MARIETTA - A Denver, Colo.-based company plans to begin a horizontal shale drilling operation in Adams Township by the end of this year.
Petroleum Development Corp. (PDC) Energy, which also maintains an office in Bridgeport, W.Va., issued a press release Wednesday stating that the third of three horizontal wells being drilled in southeast Ohio would be located in northern Washington County.
The first two wells have already been drilled in Guernsey County.
The (Washington County) well will be the first horizontal well drilled in the company's southern acreage, and first sales from the three horizontal wells are anticipated in the second quarter of 2013, according to the release.
"Our plan is to spud (begin drilling) that well in the fourth quarter of this year-these are the first horizontal wells we've drilled in that area of Ohio," Ron Wirth, director of investor relations for PDC, said from the Denver office Wednesday morning.
He said the company has drilled some vertical test wells previously in Belmont and Morgan counties to obtain core samples from the geological formations.
"We've been looking at the Utica shale play in the southeast portion of Ohio early on. And the company has been drilling in the Appalachian Basin for more than 40 years," Wirth said. "We currently have approximately a total of 45,000 net acres located in Morgan, Noble and Washington counties."
He said the company was initially seeking a joint venture partnership, but later decided to develop the acreage on its own.
PDC expects to invest $50 million in the Utica shale development next year, according to the company news release, which adds that very high initial production rates and high liquids content have been announced from recent well results by other energy companies working in close proximity to PDC's acreage locations.
"We've contacted other counties that have worked with PDC, and are getting good feedback-it seems to be a very reputable company," said Roger Wright, deputy engineer for Washington County.
He said the county and PDC began discussions last week pertaining to the county's Road Use Maintenance Agreement (RUMA), developed earlier this year in anticipation of shale drilling operations coming into Washington County.
By entering into the agreement drilling companies basically promise to repair and maintain roads damaged due to the movement of trucks and other heavy drilling equipment over county roadways.
Wright said Adams Township roads will also come under the county RUMA.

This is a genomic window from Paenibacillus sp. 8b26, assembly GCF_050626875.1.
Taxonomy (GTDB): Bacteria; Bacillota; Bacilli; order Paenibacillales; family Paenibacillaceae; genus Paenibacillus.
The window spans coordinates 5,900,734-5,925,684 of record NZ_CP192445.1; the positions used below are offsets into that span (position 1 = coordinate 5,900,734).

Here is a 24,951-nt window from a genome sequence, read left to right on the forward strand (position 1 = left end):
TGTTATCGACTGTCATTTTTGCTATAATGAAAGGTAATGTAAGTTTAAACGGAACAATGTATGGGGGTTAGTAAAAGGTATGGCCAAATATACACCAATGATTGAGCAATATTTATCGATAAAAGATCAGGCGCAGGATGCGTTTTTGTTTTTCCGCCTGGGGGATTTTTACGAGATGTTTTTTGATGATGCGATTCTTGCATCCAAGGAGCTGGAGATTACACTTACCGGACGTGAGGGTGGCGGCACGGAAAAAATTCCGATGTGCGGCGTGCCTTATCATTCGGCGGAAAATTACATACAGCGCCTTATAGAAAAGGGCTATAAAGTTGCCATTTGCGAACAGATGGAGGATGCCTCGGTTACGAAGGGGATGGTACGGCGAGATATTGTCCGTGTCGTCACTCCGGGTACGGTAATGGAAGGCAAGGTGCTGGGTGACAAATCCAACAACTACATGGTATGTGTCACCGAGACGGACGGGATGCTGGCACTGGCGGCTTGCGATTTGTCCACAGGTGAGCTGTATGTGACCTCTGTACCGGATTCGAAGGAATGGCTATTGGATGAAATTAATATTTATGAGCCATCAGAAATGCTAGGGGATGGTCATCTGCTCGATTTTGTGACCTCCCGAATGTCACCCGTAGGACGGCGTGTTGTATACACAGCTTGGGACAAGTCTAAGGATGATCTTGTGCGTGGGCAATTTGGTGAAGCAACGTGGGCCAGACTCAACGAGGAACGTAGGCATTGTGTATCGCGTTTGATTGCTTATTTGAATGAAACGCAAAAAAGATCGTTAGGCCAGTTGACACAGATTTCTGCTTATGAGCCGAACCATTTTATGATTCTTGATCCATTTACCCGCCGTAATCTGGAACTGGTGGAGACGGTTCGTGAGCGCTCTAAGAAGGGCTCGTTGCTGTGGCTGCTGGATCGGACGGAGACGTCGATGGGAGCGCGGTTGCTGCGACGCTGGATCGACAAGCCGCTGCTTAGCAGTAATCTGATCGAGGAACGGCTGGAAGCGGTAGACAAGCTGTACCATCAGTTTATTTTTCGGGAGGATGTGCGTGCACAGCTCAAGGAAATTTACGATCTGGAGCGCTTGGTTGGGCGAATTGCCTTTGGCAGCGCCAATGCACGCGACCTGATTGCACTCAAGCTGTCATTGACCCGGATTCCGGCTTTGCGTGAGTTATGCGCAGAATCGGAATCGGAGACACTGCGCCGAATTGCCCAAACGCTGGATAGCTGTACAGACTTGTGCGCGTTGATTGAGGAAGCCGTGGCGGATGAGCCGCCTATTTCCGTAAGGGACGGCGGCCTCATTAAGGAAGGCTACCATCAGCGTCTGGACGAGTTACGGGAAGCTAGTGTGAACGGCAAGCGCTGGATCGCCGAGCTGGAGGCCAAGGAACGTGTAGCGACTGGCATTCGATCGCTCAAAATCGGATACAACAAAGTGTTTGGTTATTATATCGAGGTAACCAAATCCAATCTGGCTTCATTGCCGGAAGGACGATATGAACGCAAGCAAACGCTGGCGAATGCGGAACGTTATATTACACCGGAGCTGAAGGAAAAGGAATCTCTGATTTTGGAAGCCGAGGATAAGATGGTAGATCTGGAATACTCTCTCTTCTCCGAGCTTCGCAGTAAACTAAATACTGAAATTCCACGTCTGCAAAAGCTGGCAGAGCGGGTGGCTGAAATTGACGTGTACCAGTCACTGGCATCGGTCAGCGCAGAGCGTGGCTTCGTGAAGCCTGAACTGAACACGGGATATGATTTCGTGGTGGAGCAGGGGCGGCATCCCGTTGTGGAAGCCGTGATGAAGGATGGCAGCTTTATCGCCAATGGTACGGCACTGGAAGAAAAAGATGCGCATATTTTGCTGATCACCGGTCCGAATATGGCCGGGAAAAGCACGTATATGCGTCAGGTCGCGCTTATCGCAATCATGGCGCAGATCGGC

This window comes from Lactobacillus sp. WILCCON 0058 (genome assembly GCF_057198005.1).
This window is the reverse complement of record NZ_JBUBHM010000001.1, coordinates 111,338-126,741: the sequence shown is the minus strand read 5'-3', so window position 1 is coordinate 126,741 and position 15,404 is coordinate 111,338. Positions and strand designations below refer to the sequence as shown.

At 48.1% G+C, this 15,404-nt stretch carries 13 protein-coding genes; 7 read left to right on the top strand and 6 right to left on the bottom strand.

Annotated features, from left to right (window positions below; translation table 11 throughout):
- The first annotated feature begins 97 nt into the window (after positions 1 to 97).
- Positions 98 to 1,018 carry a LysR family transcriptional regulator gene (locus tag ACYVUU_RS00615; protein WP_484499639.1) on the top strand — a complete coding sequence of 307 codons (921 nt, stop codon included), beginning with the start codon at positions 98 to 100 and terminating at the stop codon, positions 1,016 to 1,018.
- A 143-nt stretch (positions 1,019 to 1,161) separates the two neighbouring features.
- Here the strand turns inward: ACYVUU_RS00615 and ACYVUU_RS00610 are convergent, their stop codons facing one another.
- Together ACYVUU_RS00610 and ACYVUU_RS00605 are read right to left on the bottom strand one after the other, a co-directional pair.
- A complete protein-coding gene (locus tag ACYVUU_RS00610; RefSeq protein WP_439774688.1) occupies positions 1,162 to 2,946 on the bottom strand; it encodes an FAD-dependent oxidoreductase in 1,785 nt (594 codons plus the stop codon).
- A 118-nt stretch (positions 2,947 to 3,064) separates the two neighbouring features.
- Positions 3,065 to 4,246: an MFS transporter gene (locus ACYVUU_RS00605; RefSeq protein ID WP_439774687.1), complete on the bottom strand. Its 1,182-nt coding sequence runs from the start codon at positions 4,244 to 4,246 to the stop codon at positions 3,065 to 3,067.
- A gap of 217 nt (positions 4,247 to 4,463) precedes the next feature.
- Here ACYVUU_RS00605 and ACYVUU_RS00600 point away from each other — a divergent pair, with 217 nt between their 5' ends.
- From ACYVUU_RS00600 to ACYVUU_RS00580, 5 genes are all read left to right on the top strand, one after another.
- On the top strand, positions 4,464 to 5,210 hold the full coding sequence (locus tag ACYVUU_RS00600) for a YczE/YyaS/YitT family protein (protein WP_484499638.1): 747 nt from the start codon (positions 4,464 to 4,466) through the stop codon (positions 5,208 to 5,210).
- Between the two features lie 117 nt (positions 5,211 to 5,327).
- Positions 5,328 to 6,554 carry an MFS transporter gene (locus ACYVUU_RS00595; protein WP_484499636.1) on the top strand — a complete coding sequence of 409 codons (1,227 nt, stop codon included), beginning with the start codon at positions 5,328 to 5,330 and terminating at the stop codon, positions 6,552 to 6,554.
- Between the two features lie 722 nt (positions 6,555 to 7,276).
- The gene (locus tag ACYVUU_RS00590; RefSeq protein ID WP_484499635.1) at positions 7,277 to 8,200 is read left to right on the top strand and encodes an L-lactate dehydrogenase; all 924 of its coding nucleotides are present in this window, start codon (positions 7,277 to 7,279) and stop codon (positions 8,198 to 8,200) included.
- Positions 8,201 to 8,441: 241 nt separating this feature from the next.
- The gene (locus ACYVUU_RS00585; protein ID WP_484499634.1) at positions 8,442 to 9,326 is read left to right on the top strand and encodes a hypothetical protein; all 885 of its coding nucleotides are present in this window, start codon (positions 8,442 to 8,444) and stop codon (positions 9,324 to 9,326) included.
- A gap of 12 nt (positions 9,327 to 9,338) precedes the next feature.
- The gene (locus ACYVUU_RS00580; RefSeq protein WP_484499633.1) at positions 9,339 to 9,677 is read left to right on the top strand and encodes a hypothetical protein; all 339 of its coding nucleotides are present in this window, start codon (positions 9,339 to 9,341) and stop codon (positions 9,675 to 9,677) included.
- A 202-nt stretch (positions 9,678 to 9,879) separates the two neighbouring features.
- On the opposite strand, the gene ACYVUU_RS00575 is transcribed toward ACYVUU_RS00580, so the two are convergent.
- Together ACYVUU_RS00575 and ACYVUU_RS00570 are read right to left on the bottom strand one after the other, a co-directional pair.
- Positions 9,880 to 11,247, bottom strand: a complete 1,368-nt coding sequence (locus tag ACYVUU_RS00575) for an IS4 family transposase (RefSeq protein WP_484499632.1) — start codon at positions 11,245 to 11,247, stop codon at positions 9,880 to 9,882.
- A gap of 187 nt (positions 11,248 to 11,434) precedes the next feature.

"This will be the first time we've used our road maintenance agreement, and the company had some initial concerns," he said. "They had no problem with fixing the roadways, but they didn't feel it was reasonable to have to stop drilling while they made any road repairs, which was required by the original agreement."
Wright said such issues were negotiable as the RUMA is a flexible document that can be applied on a case by case basis.
"Our road use agreement was patterned from the state's RUMA, but it can be altered by the county," he said. "In fact other counties have made similar adjustments to their agreements."
County Engineer Bob Badger noted drilling companies are not required to sign an agreement with the county.
"The state says they have to make a good faith effort to keep the roads maintained," he said. "I would like to have seen a requirement that the agreement be signed before a drilling permit could be issued. But that's not currently required by (Ohio Department of Natural Resources)."
Ohio DNR regulates oil and gas drilling operations within the state.
Badger said PDC vehicles would be using County Road 76, East Branch Road, and Dixon Road in Adams Township.
"The company will have a road consultant making regular checks of those roadways, but we'll also be monitoring the roads, along with township officials," he said.
Wright and Badger accompanied an engineer from PDC on a drive-through of the area Wednesday.
"They'll have survey crews assess the roadways and culverts and do some core borings to help determine how the roads will hold up under heavy traffic," Wright said. "A report will be filed on the road conditions and improvements will be made if needed. Afterward the company will repair any road damage as needed. If any issues come up we'll contact the company and they'll respond."
He said the heaviest volume of traffic could be expected over the two- or three-day period it will take to bring in the initial drilling equipment.
No exact date has been established for the move, but Badger said he understood the company wants to begin development of the operation as soon as possible.